Isis-supporting preacher Anjem Choudary's influence 'could increase in prison'

'There’s definitely a chance that he will be seen as a martyr figure'

Joe Watts
Political Editor
Wednesday 17 August 2016 09:55
Anjem Choudary has been convicted of inviting support for Isis
Anjem Choudary has been convicted of inviting support for Isis

The brother of a man radicalised after meeting Anjem Choudary today warned that prison could give the extremist preacher “ripe pickings” of young vulnerable minds to target.

Robb Leech said Choudary, who is now facing years in prison after being found guilty of inviting support for Isis, could even come to be seen as a “martyr”.

It came as the UK’s terror law watchdog warned against the increasing use of “dangerous” control orders that restrict people’s freedom before they are convicted of any crime.

David Anderson QC suggested the principle of trial by jury may be undermined by the increasing use of Terrorism Prevention and Investigation Measures, known as TPIMs.

Choudary, 49, and his co-defendant Mohammed Mizanur Rahman were convicted after pledging allegiance to Isis during its brutal advance through Syria and Iraq, using videos to support the terrorist group's cause.

But with the preacher now facing up to a decade behind bars, Mr Leech warned that his influence may be increased.

He told the BBC: “There’s definitely a chance that he will be seen as a martyr figure.

“It’s difficult to say. The problem with going into prison is that the prison is full of other vulnerable young people.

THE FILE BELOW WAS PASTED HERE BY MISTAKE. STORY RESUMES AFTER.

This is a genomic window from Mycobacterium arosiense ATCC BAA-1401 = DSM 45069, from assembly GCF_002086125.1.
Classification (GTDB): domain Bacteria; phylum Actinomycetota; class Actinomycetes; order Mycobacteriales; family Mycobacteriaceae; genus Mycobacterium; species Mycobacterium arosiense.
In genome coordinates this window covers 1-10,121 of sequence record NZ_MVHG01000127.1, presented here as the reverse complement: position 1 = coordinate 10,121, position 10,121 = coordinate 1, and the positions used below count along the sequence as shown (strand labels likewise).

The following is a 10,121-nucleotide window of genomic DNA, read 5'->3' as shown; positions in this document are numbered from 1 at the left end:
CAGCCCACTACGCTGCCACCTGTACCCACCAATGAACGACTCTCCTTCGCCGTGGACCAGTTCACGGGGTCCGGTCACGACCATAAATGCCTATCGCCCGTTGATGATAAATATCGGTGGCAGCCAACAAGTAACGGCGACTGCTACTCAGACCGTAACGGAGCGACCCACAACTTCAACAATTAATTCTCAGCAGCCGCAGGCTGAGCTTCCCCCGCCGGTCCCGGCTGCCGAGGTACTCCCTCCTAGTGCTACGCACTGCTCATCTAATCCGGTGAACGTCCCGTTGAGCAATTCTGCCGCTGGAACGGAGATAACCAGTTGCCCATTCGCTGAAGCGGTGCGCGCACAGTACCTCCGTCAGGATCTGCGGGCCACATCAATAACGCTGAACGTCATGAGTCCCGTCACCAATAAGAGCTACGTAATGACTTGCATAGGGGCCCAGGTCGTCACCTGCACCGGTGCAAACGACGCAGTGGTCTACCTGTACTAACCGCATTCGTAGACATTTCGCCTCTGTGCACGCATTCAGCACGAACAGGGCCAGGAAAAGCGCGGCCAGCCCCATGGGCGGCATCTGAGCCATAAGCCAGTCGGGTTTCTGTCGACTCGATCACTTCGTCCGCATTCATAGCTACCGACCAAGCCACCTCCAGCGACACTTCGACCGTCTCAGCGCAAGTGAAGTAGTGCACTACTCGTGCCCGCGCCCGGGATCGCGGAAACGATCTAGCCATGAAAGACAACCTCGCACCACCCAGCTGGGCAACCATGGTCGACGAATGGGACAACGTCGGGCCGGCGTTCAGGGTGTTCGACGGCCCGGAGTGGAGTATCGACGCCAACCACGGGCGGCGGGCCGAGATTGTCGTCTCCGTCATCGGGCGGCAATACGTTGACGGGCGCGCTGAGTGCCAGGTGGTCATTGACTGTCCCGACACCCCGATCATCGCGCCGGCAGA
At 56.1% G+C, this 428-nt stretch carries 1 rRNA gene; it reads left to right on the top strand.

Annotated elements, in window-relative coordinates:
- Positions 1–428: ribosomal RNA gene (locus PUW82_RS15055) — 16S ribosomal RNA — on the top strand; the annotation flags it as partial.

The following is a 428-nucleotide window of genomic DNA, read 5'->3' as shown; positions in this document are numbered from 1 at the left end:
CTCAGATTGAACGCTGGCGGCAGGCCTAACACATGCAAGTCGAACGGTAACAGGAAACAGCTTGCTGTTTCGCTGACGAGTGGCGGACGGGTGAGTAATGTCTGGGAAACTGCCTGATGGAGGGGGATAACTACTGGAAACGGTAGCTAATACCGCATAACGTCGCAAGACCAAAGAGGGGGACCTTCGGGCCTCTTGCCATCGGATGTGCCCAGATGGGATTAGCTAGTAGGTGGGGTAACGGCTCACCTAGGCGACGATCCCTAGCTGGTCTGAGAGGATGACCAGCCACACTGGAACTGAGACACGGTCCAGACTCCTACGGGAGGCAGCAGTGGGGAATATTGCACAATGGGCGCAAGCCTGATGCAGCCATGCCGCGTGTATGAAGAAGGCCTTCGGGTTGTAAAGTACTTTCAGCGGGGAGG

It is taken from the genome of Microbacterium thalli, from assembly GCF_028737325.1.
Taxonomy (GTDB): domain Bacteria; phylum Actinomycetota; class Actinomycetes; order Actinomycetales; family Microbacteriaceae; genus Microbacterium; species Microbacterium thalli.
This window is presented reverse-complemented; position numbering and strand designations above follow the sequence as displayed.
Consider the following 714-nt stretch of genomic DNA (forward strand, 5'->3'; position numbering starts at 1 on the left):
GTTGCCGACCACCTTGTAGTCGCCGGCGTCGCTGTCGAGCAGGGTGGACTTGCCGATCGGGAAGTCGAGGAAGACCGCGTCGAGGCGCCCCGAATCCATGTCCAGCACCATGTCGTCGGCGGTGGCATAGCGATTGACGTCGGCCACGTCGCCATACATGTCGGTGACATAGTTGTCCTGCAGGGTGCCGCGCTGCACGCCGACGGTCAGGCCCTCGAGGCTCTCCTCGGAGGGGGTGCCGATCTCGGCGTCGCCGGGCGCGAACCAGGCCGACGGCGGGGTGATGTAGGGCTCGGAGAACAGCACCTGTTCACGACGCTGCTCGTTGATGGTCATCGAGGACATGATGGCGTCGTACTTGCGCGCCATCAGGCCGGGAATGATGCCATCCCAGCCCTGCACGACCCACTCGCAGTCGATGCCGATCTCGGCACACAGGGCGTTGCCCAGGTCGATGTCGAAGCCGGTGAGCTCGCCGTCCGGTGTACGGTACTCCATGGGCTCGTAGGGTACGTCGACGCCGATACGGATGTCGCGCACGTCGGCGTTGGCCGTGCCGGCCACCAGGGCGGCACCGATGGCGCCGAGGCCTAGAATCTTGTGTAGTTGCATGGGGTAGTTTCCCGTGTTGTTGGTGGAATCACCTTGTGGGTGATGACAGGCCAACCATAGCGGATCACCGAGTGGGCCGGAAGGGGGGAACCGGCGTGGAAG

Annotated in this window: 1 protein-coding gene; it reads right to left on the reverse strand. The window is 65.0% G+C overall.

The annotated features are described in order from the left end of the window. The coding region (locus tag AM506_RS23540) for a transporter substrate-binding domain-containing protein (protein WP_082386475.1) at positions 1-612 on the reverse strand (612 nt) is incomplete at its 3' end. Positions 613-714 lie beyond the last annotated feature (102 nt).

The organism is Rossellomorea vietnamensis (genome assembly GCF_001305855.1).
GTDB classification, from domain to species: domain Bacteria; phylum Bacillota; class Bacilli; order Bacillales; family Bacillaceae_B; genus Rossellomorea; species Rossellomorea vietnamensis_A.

“Maybe it’s even worse in some ways that he is in prison, it’s ripe pickings for him.”

Mr Leech made the documentary My Brother the Terrorist in 2014 following the imprisonment of his brother Richard for preparing acts of terrorism after fraternising with Choudary.

Independent Reviewer of Terrorism Legislation Mr Anderson said the authorities would need “very serious grounds” before committing a prisoner to solitary confinement.

But he explained there was room for improvement in ensuring “the opportunity is not there for radicalising impressionable people.”

Mr Anderson also said ministers should be wary of strengthening control orders which can be used to restrict freedoms of suspects not convicted of a crime.

He said: “These things are very dangerous, first of all you bypass the jury and remove from yourself the ability to say, as we can all say to Anjem Chourdry, ‘you were convicted fair and square by a jury of your peers’.

“And also if you are not careful it becomes counter-productive.”

He said criminal laws to convict extremists were “fit for purpose” and needed to be better applied.